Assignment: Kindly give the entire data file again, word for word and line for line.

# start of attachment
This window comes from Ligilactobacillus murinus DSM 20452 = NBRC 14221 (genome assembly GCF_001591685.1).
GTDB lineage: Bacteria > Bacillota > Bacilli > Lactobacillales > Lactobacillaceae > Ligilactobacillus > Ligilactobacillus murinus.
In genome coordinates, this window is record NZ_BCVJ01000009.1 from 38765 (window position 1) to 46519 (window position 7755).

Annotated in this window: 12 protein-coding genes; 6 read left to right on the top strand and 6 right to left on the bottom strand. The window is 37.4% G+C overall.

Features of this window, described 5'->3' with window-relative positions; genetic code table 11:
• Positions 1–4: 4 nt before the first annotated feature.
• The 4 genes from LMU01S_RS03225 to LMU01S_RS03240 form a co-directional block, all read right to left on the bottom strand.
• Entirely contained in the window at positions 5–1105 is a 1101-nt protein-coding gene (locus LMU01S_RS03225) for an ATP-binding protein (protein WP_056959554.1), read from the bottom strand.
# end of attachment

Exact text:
This window comes from Ligilactobacillus murinus DSM 20452 = NBRC 14221 (genome assembly GCF_001591685.1).
GTDB lineage: Bacteria > Bacillota > Bacilli > Lactobacillales > Lactobacillaceae > Ligilactobacillus > Ligilactobacillus murinus.
In genome coordinates, this window is record NZ_BCVJ01000009.1 from 38765 (window position 1) to 46519 (window position 7755).

Annotated in this window: 12 protein-coding genes; 6 read left to right on the top strand and 6 right to left on the bottom strand. The window is 37.4% G+C overall.

Features of this window, described 5'->3' with window-relative positions; genetic code table 11:
• Positions 1–4: 4 nt before the first annotated feature.
• The 4 genes from LMU01S_RS03225 to LMU01S_RS03240 form a co-directional block, all read right to left on the bottom strand.
• Entirely contained in the window at positions 5–1105 is a 1101-nt protein-coding gene (locus LMU01S_RS03225) for an ATP-binding protein (protein WP_056959554.1), read from the bottom strand.